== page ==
While activists have achieved great successes recently in raising the profile of palm oil as a controversial commodity responsible for tremendous environmental destruction, the too-often overlooked reality is that the palm oil industry is also rife with serious labor and human rights abuses, including widespread forced and child labor as well as the unacceptable exploitation of millions of workers across Indonesia and Malaysia.
To address the urgent need for systemic change, Rainforest Action Network has spent the last two years working closely with an unprecedented coalition of Indonesian and Malaysian labor advocacy groups and international NGOs to develop a set of fair labor standards for palm oil production.
A result of these efforts is the publication of a guide, Free and Fair Labor in Palm Oil Production: Principles and Implementation Guidance, being released publicly for the first time now. It is the first statement of principles produced by a diverse civil society network that specifically focuses on labor conditions in the palm oil sector. This detailed set of standards will now be delivered as a set of recommendations to help guide companies, plantation certification bodies and government regulators towards eliminating systemic abuses currently common throughout the palm oil industry.
Throughout the long process of workshops and meetings that built consensus for these standards, participants shared heart-wrenching stories of severe health impacts from being forced to apply highly toxic chemical pesticides like paraquat, without proper protective equipment or training, especially among women. Workers spoke of widespread practices that include misleading and unethical labor recruitment, long grueling hours, unreasonable quotas, low wages, sub-standard housing conditions and a lack of access to basic necessities like clean drinking water, healthcare and education for children.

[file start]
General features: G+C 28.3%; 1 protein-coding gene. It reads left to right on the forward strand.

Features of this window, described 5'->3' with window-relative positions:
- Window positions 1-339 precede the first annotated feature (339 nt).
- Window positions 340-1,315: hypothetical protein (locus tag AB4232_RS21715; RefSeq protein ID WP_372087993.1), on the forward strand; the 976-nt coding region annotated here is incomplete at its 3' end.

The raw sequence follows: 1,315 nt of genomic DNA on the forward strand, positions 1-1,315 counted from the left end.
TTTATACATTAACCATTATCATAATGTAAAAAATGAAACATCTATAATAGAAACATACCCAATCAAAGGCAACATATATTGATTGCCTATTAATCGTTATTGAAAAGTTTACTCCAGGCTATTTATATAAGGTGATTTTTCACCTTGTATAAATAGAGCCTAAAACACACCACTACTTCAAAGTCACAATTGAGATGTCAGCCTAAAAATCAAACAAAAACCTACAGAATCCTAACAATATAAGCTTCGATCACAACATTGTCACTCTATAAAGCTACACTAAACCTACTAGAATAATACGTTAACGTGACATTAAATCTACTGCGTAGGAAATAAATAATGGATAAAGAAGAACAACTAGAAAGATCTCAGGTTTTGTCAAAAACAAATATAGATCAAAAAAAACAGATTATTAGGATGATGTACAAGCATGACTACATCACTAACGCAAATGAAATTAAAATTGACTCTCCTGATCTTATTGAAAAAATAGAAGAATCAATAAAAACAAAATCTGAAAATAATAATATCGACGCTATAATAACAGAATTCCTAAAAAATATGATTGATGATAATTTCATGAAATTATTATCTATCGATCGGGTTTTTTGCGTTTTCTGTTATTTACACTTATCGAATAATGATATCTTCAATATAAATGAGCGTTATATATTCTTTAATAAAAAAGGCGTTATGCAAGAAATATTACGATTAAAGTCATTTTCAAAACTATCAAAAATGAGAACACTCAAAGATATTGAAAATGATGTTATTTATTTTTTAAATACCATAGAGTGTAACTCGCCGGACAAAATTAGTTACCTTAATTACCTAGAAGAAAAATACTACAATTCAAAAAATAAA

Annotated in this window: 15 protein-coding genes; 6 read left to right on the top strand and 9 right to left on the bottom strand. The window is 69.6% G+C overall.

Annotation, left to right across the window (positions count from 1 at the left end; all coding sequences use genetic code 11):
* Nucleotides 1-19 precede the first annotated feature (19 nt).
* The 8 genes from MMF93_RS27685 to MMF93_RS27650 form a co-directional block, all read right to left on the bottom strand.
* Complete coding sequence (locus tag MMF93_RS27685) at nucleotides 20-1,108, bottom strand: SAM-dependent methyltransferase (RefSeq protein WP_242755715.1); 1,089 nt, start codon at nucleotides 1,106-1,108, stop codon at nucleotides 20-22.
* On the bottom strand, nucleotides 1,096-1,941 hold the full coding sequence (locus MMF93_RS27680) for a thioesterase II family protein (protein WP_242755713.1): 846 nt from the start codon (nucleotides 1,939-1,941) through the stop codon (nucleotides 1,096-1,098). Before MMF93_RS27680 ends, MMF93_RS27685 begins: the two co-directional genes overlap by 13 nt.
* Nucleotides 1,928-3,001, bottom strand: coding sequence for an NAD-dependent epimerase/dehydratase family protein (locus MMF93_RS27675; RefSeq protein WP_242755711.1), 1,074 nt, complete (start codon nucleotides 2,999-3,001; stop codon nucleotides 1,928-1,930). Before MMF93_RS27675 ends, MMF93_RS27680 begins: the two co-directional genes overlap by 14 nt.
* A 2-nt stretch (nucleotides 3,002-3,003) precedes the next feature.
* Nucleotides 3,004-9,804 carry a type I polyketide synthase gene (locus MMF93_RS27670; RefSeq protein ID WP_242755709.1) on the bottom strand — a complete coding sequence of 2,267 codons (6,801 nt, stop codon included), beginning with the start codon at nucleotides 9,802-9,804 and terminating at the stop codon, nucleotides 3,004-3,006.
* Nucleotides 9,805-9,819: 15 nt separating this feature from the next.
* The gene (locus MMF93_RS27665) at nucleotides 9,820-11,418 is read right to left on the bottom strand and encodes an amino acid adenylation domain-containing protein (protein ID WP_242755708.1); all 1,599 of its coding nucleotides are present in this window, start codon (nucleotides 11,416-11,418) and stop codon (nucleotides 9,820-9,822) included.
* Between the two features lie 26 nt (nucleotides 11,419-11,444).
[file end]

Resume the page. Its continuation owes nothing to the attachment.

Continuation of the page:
As more and more major players in the palm oil industry grapple with implementation of their recent No Exploitation, No Deforestation, No Peatlands commitments, it is crucial that labor voices are included as critical stakeholders in the process. Companies that produce, trade and source palm oil have a responsibility to do the work necessary to eliminate the pervasive labor abuses in their supply chains.
The principles and guidelines were based on the International Labor Organization’s core conventions and the UN Guiding Principles on Business and Human Rights. Among the recommendations:
Eliminate of all forms of forced or compulsory labor;
Abolish the worst forms of child labor;
Respect freedom of association and the right to collective bargaining;
Provide all workers adequate protective equipment free of cost;
Provide adequate housing, water, medical, educational and welfare amenities and protective equipment free of cost for all workers;
Ban toxic, bio-accumulative pesticides;
Commit to reasonable working hours and progress toward payment of a living wage;
Practice ethical recruitment with no fees for workers or seizure of identity documents;
Establish a legitimate, accessible, and transparent grievance mechanism, consistent with the UN Guiding Principles on Business and Human Rights; and
Commit to meaningful transparency and disclosure of all plantation processes.
The guide was developed by a forum of experts and key stakeholders hosted by Humanity United and comprised of representatives of unions, workers organizations, NGOs, investors and philanthropic organizations from the U.S, Europe, Malaysia, and Indonesia.
Partner organizations include: Federasi Serikat Perkerja Minamas, Finnwatch, Firestone Agricultural Workers Union of Liberia, Forest Peoples Programme, General Agriculture and Allied Workers Union of Liberia, Humanity United, HUTAN, Interfaith Center on Corporate Responsibility, International Labor Rights Forum, Land Empowerment Animals People, Link-AR Borneo, MONDIAAL-FNV, Malaysian Palm Oil NGO Coalition, OPPUK, Oxfam, Pesticide Action Network Asia and the Pacific, Rainforest Action Network, Sabah Environmental Protection Association, Sawit Watch, SERBUNDO, Serikat Buruh Medan Independen, Serikat Buruh Mandiri Indonesia, Tenaganita, Trade Union Care Center, Verité, and Walk Free, as well as advisory support from CERES.
Please stick with us as we will need your support as the real work begins of implementing these standards into business as usual for the global palm oil industry!
You can view a full copy of the report, Free and Fair Labor in Palm Oil Production: Principles and Implementation Guidance here.